Earlier this month, we visited Jackson, NH for a little rest and relaxation. At some point over the weekend, I activated my Facebook news feed on my phone and to my surprise I saw a posting of a rock formation profile I had never seen before. It was called the Washington Boulder and was of the resemblance of George Washington overlooking Mount Washington in the background. The Facebook post that caught my eye is below.
The image was posted by New Hampshire-then and now, which is a phenomenal Facebook site that posts great, older images of New Hampshire's heritage...many of the White Mountains. The caption for this photo is quoted below:
"This is the George Washington Profile Boulder in Jackson,N.H. In the background is Mt. Washington. The Washington Boulder is located on Tin Mine Road, shortly after Middle Mountain Trail, on the left. It is located close to the road, and is easily seen when driving by, as the boulder is on ground level (not on a ledge like the Old Man profile was). Photo taken by Dick Smith about 1964. www.facebook.com/NewHampshireThenAndNow"
So obviously I set out to find it and make sure it was still there! The directions in the post served me well. The drive up Tin Mine Road was nice. It had a decent uphill grade with lots of great houses and views. Shortly after Middle Mountain Trail (which is really a road) enters on the left, there's a sign on a tree that reads "Washington Boulder". Behind the sign, is a giant boulder on the side of the road between two property lots.
In order to see the profile, you have to stand in the end of someone's gravel driveway and look north. Unfortunately, unlike Dick Smith's photo from 1964, the trees in the background have grown up a bit and Mount Washington would have been obstructed by tree branches if it wasn't already cloudy. My attempts at trying to capture George Washington's profile are below.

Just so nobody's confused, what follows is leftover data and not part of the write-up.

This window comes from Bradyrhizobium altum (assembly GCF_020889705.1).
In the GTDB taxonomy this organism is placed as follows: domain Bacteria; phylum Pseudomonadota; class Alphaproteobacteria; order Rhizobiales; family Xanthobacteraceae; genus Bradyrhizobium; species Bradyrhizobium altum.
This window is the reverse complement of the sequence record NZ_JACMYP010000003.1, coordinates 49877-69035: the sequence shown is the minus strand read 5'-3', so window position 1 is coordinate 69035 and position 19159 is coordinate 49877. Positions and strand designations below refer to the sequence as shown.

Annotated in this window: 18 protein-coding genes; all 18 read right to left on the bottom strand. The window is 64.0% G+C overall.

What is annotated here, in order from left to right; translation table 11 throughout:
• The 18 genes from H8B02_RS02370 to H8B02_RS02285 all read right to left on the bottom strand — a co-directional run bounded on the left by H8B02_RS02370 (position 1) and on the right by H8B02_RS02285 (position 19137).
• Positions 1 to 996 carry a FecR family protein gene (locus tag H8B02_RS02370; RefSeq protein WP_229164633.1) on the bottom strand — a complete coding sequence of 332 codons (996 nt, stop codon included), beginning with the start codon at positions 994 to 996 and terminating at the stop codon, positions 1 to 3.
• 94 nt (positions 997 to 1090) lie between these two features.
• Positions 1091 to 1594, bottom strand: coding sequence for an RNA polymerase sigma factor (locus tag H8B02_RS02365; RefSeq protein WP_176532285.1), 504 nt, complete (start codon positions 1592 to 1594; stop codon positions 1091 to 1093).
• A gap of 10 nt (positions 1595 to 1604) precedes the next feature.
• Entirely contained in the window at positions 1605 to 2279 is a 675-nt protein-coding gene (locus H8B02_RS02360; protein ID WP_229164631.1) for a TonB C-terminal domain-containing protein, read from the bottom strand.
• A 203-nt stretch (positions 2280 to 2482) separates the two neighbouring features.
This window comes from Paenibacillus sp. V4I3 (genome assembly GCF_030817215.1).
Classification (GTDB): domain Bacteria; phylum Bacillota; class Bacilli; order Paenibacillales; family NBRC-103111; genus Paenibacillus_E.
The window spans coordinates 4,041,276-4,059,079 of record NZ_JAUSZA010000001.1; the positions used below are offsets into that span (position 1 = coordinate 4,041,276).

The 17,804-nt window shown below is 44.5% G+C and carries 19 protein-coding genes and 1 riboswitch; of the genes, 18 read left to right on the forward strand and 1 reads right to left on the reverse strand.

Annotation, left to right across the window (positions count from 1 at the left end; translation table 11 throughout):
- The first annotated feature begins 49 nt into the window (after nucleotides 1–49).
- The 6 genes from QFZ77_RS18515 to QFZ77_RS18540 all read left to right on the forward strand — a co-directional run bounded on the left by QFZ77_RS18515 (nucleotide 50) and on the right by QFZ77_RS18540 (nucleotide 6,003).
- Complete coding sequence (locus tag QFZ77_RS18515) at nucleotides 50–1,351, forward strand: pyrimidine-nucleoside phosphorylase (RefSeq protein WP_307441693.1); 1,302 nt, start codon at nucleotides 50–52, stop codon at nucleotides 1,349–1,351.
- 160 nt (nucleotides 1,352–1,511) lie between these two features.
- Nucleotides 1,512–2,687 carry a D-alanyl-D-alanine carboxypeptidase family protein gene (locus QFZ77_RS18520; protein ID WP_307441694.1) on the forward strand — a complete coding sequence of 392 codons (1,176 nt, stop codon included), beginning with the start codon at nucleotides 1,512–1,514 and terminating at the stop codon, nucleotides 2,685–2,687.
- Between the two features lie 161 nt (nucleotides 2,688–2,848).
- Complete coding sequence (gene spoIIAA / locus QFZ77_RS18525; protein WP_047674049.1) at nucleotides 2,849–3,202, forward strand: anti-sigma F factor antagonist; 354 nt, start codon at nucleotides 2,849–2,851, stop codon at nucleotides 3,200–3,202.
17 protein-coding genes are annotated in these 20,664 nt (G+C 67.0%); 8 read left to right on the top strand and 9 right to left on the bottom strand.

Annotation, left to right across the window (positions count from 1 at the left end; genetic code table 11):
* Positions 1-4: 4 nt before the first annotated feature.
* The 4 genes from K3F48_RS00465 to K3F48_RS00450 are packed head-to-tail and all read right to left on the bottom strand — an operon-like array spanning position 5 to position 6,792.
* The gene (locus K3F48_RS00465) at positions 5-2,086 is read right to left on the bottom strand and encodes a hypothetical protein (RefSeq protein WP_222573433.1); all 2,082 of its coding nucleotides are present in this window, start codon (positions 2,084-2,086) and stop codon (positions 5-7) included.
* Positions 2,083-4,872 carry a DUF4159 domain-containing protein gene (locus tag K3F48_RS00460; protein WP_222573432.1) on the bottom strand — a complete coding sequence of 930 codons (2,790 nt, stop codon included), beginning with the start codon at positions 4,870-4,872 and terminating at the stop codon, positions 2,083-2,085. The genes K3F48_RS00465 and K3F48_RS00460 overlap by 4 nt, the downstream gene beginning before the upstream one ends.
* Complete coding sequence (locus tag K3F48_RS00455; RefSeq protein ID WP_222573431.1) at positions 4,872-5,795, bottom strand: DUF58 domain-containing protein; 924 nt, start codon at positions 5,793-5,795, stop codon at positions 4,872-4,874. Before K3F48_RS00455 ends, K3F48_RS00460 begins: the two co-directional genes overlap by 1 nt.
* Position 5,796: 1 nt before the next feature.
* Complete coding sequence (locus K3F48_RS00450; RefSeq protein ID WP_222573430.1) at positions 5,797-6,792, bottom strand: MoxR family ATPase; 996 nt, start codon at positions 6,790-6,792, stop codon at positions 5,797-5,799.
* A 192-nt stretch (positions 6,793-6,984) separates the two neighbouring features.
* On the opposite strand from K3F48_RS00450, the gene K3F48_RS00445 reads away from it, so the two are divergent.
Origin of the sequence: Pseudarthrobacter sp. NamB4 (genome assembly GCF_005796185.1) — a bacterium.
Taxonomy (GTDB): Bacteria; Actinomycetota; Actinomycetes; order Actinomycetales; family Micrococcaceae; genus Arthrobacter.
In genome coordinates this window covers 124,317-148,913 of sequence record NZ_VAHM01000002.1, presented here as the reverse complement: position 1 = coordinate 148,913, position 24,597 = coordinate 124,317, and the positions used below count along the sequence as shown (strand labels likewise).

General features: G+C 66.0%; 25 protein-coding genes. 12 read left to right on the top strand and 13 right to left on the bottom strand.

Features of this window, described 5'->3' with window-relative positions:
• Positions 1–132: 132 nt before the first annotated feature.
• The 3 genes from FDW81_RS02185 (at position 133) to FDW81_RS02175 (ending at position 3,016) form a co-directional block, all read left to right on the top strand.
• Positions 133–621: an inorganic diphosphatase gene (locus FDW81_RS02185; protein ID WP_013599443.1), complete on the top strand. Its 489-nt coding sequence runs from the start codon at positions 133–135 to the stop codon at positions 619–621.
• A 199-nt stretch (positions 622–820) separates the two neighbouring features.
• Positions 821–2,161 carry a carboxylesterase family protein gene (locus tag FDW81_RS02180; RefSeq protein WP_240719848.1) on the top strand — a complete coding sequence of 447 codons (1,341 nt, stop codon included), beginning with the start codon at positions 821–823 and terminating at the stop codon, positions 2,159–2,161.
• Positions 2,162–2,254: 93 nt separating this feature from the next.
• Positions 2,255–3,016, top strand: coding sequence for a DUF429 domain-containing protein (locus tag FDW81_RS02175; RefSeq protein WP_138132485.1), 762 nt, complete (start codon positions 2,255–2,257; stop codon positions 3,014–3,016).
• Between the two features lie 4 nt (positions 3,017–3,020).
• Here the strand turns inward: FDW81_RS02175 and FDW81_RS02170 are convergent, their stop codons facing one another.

From the iPhone (came out a bit dark)
From the point-and-shoot
Below is a comparison of Dick Smith's older photo with my more recent one. The obvious observation is that the photographic skill set of Dick Smith is much, much...much higher than mine. But once you get over that, my goal is to illustrate how much the trees have grown in and show how restricted the view to Mount Washington has become.
Profile from 1964 vs. Profile from 2016...big difference in the viewpoint!
Lastly, I wanted to share a couple images of old postcards I found online. The first is from 1958 and was published by Bromley and Company. I captured the image from cardcow.com.
The next one seems much older, but I couldn't find much information with regards to the date or publishing company. The image was captured from http://www.ohcroo.com/postcard_131052.cfm.
It amazes me how many rock formation face profiles exist in New Hampshire. The Old Man of the Mountains is by far the most popular one, however there are several others in New Hampshire that just don't get the recognition that others do. Based on the postcard images I found and the great viewpoints displayed in earlier photos, Washington Boulder was probably a more well known attraction than what it is today. After all, I've stayed in Jackson more times than I can recall over the past 10 years and I had never heard of this rock formation. I'm hoping this post may bring some interest back to good old George Washington's profile sitting up in Jackson, NH!